The Mexican Black Kingsnake is a creature of extremes. They range in size from the extremely large to miniscule, and can be found anywhere on land with just about any type of ecosystem imaginable.
These “serpientes de Mexico” are beautiful creatures that shimmer like an oyster shell when exposed to light thanks to their bluish-black scales.
Their scales have small amounts of iridescence within them giving off hues ranging from pearl white to black opal while maintaining an eggshell sheen.
It’s no wonder that the Mexican Black Kingsnake has such a beautiful color pattern. The colors are said to imitate those of poisonous snakes, making it easier for them to catch their prey by fooling potential predators into thinking they’re venomous themselves!
When hunting rodents and other small mammals as prey, this snake wraps around its victim’s body with such force that all the l air escapes from the animal through constriction. The snake can than kill and consume their prey.
Despite their sinister appearance, the Mexican Black Kingsnake is not venomous. They are sometimes sought after as pets because they are generally docile creatures!
The coral snake is a small brightly colored snake which you would be forgiven for thinking is kind of cute.
They might seem harmless but don’t let that fool you because there are some species who have venomous bites. In Mexico there are over 60 types of Coral Snakes but not all these snakes use their poison to kill prey as most do.
The small size of a Coral Snake is what can make it so dangerous. The fangs are relatively small and they have to be close enough for their venomous bite to do its thing!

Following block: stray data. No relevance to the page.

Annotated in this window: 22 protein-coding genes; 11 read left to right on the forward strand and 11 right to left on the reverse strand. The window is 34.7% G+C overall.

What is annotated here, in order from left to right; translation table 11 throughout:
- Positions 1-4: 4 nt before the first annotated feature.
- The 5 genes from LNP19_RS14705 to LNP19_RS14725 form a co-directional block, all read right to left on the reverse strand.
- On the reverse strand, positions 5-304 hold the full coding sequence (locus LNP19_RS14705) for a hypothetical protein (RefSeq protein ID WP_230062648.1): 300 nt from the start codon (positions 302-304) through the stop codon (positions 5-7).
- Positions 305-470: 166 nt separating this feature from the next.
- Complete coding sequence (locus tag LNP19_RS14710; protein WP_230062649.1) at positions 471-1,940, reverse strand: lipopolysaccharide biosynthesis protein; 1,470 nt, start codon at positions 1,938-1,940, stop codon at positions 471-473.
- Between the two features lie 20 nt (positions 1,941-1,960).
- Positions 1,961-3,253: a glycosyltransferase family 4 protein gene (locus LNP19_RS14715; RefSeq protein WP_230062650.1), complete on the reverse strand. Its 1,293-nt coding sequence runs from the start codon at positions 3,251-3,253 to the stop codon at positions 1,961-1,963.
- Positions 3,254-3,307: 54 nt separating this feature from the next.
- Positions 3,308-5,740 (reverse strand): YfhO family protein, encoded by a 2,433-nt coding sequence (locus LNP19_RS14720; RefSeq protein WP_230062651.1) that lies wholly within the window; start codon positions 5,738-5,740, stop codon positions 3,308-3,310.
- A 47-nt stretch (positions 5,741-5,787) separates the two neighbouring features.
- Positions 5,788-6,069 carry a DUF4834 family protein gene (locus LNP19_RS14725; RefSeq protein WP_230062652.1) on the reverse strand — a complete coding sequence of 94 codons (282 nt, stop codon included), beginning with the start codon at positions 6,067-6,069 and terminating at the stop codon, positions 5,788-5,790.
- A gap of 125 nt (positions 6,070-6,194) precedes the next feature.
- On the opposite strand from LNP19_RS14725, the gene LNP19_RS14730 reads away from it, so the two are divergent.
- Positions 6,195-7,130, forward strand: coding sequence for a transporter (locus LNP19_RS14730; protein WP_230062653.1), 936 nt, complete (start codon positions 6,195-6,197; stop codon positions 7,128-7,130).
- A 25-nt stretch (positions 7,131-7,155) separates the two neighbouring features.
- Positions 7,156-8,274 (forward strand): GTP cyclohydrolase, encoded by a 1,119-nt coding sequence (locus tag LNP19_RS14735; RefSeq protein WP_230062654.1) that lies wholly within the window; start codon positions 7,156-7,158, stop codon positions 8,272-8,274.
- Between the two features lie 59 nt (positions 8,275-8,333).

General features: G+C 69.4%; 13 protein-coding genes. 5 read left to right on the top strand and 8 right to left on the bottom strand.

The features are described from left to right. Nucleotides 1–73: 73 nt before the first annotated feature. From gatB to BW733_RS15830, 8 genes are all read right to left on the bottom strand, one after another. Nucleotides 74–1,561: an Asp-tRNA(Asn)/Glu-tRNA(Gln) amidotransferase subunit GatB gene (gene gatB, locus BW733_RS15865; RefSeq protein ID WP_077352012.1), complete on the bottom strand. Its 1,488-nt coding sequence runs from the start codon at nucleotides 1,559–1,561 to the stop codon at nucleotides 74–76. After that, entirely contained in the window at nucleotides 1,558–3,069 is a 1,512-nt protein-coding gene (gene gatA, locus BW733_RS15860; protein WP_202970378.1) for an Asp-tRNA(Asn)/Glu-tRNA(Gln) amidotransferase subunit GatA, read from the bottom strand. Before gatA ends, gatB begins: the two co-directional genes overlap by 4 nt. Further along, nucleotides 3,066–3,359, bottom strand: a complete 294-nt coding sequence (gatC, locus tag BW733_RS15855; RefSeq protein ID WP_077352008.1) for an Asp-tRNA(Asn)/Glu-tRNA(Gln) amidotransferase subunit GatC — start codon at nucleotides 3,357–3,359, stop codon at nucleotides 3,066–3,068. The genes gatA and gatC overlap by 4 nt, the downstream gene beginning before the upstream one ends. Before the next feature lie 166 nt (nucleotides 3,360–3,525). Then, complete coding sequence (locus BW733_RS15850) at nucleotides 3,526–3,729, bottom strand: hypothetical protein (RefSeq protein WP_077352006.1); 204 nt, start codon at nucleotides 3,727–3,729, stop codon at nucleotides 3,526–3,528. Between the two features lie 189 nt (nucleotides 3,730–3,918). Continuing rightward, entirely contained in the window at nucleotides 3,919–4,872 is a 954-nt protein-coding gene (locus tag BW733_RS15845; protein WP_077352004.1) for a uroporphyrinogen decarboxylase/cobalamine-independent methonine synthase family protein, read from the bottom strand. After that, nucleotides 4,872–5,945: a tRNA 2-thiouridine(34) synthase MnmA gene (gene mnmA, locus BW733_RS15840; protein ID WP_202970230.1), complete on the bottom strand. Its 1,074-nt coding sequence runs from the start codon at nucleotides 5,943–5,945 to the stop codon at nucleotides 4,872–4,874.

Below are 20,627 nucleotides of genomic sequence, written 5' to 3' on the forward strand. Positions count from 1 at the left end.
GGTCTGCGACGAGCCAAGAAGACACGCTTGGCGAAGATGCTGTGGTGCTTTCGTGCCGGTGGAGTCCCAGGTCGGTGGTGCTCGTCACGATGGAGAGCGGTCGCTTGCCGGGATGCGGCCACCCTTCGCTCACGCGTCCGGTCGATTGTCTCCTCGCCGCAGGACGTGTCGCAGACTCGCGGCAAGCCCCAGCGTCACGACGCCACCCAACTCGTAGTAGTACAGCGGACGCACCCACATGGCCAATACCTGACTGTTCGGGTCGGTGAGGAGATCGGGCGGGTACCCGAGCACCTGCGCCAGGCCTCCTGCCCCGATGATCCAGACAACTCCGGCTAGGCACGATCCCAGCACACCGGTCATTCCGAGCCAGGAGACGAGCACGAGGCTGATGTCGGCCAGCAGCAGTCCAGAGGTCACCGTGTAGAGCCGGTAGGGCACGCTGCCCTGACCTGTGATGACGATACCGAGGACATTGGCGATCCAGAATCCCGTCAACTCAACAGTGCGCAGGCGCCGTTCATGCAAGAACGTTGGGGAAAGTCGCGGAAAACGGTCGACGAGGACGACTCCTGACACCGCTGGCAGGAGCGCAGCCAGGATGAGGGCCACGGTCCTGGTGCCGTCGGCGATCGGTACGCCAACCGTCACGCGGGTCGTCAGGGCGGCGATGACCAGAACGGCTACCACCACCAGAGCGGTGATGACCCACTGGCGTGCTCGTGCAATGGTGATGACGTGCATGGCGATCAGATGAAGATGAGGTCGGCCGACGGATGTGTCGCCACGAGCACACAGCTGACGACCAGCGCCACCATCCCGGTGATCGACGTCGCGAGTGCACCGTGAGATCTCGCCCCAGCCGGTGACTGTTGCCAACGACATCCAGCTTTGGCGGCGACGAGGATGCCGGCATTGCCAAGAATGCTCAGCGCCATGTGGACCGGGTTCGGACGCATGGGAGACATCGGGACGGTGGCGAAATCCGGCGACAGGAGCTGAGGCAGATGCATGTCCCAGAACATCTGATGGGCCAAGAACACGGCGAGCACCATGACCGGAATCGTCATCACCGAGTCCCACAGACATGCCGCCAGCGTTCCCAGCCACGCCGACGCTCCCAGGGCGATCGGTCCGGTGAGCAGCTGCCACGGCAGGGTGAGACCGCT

The fact that these snakes live in hot climates also means humans often come across them outside or when hiking through forests at night.
It’s really not worth taking any risks with one of these tiny but deadly creatures – unless you’re an expert snake charmer…
Coral snakes can certainly be one of the most venomous animals in North America. They have a tendency to live in forests and woodland areas where they burrow underground.
It’s important to watch out for them because when they are hunting prey such as lizards, insects or other small lizards their habitat allows plenty of cover underneath leaves and debris.
Snakes in Mexico: Yucatan Neotropical Rattlesnake
The Yucatan Neotropical Rattlesnake is a type of Pit Viper that can be found in Central America, Mexico and across the entire Yucatan Peninsula.
These snakes thrive in dry habitats so you are most likely to find them living on open ground or forests with low vegetation where they hunt for prey like rodents, rabbits and birds during the day time.
The Yucatan Neotropical rattlesnake is kind of a strange creature and relies on its appearance to scare away predators.
When threatened, the snake shakes it’s tail quickly from side-to-side causing scales to click against each other. The sound of these clicks may seem frightening but this actually serves as an effective tool for keeping hungry animals away!
The Yucatan Neotropical Rattlesnake is definitely another venomous species on our list. Whilst not as deadly as the Fer-de-Lance, this rattlesnake tends to feast on small mammals and rodents but still poses a threat for humans in Mexico.